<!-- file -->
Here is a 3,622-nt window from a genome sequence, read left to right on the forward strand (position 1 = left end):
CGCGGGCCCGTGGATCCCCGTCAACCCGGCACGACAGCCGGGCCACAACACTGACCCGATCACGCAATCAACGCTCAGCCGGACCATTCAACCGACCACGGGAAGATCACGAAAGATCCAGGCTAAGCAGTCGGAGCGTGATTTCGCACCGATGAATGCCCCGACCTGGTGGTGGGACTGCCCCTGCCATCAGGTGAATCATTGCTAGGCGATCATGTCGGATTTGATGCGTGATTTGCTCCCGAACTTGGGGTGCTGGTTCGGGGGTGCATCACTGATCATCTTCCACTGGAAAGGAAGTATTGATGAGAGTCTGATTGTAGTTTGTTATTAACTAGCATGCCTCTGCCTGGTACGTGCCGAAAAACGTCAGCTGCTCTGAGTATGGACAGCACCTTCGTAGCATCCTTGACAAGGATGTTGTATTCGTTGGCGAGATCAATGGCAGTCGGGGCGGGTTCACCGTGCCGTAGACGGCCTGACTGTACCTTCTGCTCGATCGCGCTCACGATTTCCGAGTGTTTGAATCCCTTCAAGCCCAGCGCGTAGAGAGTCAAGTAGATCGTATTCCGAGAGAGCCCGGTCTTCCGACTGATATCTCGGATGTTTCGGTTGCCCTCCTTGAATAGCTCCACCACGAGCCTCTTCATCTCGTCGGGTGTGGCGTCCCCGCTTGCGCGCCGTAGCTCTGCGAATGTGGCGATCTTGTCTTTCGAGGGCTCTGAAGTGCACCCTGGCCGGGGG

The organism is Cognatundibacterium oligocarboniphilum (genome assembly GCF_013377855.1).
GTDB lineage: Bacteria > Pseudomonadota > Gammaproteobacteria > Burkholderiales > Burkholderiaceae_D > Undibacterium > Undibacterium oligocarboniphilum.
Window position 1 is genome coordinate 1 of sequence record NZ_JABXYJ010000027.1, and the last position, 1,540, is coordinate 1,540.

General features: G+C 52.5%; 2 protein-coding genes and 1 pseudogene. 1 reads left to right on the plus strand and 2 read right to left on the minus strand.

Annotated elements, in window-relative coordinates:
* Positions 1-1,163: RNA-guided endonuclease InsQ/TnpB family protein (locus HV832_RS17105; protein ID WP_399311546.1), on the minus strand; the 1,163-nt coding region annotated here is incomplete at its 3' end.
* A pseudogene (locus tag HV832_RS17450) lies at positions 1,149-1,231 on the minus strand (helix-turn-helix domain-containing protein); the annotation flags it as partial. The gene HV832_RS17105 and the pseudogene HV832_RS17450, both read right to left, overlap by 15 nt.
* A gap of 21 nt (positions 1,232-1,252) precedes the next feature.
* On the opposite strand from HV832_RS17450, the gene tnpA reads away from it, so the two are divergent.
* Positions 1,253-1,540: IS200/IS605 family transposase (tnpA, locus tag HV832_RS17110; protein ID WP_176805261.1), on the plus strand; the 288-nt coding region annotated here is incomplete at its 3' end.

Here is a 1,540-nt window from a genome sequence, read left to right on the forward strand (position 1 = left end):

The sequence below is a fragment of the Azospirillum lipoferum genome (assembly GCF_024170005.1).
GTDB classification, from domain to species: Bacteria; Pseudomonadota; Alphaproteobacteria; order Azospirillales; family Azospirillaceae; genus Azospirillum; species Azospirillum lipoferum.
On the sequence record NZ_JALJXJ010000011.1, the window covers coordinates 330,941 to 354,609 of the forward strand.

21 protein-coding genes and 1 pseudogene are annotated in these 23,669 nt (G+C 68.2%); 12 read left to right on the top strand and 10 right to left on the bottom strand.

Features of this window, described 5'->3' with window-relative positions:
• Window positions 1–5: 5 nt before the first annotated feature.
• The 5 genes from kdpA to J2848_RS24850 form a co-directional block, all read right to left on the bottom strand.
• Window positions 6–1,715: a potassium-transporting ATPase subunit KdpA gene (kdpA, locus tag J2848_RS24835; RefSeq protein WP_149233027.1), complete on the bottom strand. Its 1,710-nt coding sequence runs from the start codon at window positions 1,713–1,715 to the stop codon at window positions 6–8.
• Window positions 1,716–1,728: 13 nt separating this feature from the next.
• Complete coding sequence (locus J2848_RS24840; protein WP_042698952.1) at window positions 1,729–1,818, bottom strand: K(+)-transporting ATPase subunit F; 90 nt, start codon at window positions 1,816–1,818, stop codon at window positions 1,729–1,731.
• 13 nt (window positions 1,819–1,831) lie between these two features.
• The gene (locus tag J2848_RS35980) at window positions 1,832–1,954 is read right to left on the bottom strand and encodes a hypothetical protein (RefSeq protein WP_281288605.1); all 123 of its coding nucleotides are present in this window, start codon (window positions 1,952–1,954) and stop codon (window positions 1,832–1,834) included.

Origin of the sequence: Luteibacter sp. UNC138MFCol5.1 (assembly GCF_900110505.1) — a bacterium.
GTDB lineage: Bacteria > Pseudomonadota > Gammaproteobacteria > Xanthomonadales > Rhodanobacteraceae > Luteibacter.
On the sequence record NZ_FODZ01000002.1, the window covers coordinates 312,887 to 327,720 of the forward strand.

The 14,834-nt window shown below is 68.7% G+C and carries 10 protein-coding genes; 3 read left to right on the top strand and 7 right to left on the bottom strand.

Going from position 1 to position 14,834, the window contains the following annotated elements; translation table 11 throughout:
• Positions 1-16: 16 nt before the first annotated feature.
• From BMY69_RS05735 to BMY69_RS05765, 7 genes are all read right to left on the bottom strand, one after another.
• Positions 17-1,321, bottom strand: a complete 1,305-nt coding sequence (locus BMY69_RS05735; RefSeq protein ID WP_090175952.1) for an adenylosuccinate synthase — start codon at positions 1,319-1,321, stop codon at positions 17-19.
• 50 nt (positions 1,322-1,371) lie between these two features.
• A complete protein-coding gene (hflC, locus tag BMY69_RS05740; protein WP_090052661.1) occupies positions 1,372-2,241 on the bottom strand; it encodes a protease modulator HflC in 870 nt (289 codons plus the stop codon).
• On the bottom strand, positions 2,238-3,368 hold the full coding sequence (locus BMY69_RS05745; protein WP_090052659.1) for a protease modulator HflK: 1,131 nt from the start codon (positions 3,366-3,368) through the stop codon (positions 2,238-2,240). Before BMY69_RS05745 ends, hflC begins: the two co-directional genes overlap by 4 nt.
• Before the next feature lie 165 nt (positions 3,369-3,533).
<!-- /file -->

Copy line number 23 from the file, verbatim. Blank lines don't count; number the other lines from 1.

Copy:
• Complete coding sequence (locus J2848_RS24840; protein WP_042698952.1) at window positions 1,729–1,818, bottom strand: K(+)-transporting ATPase subunit F; 90 nt, start codon at window positions 1,816–1,818, stop codon at window positions 1,729–1,731.